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Teacherman1 (57.31)

The S & P - Then and Now

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December 03, 2009 – Comments (3)

I don't usually pay much attention to the S&P other than as an indicator of general market sentiment, but was curious about something.

I know there have been a number of changes over the past year, year and a half, two years; but don't really know it there has been a significant number of stocks removed with others added.

If it has been a significant number, how would this affect the comparision of where the S&P was then, to where it is now?

It would take someone with a whole lot more time and technical expertise than I have to do a meaningful analysis ot this, but would be very interested in seeing what it might reveal.

Are we comparing apples to apples, or apples to oranges? Has it gone up as much as it seems from its low point, or down as much as it seems from its high point?

When we see comments like "it has run up too much and is poised for a correction", or that  "it has lots more room to run": are these assumptions based of a false comparison to what was, or is it reasonable to assume that the S&P as it is constitued today, is the same as it was constituted then. When ever then was.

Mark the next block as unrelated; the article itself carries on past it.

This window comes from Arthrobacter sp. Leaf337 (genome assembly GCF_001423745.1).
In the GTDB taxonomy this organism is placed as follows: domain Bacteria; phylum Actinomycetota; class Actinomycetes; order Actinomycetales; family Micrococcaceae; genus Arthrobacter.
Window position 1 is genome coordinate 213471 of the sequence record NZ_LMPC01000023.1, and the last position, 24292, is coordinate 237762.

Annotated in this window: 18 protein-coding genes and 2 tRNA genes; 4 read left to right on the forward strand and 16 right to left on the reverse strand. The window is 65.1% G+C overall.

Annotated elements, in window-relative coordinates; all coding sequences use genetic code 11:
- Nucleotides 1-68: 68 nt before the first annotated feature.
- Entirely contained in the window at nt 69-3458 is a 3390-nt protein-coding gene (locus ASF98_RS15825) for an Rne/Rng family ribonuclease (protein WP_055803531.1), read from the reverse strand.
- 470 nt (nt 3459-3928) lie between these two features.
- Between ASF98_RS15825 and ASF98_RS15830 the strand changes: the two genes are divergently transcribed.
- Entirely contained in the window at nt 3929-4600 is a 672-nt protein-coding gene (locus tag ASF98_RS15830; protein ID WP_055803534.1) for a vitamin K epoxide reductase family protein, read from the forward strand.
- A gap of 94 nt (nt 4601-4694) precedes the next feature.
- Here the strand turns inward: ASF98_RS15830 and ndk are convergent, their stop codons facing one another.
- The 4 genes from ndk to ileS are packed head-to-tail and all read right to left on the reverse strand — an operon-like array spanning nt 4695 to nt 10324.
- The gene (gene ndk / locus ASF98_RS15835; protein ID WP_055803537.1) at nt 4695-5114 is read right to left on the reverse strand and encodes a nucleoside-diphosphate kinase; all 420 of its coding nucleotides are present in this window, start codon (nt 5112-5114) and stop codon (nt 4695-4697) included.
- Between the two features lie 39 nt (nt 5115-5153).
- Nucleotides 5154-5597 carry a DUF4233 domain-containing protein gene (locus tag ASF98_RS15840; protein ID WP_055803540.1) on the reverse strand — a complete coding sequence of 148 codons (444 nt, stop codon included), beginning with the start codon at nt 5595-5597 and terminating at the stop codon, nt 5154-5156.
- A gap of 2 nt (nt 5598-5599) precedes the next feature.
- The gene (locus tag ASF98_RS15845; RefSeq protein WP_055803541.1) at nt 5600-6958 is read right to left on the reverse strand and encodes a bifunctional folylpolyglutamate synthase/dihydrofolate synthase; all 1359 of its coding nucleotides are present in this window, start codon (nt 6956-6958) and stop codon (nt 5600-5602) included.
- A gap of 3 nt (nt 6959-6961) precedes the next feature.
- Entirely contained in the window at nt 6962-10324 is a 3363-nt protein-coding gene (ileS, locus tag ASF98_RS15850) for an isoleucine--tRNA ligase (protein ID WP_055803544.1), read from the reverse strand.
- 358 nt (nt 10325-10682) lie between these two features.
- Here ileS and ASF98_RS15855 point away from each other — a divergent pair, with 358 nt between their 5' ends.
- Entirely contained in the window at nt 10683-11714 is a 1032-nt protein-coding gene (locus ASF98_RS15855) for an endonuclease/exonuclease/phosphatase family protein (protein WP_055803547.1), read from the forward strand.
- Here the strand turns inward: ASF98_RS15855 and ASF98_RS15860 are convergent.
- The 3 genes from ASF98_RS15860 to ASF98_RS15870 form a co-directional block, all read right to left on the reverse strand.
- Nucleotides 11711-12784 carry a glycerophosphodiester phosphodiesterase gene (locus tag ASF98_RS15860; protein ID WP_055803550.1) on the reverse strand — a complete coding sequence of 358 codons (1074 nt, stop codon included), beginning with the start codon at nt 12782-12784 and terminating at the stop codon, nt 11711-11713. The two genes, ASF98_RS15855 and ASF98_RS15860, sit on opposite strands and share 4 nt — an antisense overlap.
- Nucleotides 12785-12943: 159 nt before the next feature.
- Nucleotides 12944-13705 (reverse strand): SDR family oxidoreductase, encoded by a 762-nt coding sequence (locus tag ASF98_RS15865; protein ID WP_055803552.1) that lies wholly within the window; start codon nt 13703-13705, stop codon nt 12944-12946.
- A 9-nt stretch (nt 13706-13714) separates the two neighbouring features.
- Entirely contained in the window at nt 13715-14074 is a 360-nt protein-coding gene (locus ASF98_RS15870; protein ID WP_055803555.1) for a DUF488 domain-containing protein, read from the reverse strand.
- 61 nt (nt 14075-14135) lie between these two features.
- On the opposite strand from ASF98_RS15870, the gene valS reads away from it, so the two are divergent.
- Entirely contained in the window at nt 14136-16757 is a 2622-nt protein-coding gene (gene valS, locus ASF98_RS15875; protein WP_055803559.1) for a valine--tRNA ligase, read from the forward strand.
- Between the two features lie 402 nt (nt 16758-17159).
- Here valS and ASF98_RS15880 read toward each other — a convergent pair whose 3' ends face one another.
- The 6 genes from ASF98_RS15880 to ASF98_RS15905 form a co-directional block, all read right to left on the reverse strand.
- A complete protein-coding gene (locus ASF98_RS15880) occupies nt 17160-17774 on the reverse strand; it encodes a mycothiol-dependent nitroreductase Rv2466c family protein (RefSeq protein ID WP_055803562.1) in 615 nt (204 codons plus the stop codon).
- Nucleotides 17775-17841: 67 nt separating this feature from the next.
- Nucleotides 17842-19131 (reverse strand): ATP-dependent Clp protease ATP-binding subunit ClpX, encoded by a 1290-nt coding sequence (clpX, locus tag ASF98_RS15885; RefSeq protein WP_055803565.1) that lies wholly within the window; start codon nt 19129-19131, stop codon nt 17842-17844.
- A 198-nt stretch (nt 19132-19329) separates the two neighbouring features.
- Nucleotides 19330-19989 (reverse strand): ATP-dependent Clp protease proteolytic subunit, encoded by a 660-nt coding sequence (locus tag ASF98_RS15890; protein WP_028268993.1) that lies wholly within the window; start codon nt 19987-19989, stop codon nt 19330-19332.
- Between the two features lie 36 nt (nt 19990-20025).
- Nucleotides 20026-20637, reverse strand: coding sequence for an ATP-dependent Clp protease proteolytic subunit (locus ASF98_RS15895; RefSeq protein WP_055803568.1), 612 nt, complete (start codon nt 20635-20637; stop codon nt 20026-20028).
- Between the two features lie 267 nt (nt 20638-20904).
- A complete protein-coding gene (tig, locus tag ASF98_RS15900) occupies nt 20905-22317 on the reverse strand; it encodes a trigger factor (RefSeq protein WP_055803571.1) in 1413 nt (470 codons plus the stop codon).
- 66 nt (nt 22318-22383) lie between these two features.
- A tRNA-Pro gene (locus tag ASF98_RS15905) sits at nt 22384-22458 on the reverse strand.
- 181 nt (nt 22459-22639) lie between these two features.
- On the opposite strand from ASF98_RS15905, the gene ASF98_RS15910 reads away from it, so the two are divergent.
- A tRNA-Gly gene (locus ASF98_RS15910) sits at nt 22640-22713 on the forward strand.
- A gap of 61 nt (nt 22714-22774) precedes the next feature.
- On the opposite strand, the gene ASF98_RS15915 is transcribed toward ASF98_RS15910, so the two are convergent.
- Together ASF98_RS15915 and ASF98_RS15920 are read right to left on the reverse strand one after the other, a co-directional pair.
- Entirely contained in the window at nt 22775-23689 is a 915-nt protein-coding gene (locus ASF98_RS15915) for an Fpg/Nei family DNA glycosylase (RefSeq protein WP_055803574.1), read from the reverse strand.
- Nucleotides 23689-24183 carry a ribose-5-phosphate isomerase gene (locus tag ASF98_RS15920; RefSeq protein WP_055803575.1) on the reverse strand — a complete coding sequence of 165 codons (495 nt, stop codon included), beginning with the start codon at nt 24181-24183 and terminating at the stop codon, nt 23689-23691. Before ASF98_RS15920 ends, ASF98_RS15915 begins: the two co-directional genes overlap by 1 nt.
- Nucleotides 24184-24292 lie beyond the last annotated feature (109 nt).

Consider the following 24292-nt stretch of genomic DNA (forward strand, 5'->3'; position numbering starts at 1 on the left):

If anyone is up to the challenge,  I would love to see what you find.

Notice that I did not volunteer to do this work.

Have a nice evening. 

 

3 Comments – Post Your Own

#1) On December 03, 2009 at 11:16 PM, rd80 (98.41) wrote:

Since the S&P 500 is market weighted and the changes are from lower cap stocks falling out as former mid-caps grow in, the impact on the index from stocks moving in and out isn't that big.  

In the S&P500 today, the ten biggest companies account for 20% of the index.  The biggest company, XOM, accounts for 3.7% of the index value by itself.  Assuming a fairly even spread in market cap among the bottom half of the index, XOM alone has more weight than the bottom 145 stocks.

Over the past couple of years, there should have been a decrease in financial weighting in the index as big bank market caps shrunk and companies like Wachovia, Bear Stearns and Lehman disappeared. 

That's all the work I'm volunteering for.

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#2) On December 04, 2009 at 12:04 AM, HarryCarysGhost (99.70) wrote:

Just from memory I know that Devry was recently added to replace one of the financials. No noticeable effect.

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#3) On December 04, 2009 at 11:44 AM, lemoneater (77.01) wrote:

Good question, Teacherman.

What I would like to know is who were Standard & Poor's? "Poor" seems a misnomer for the S&P :).

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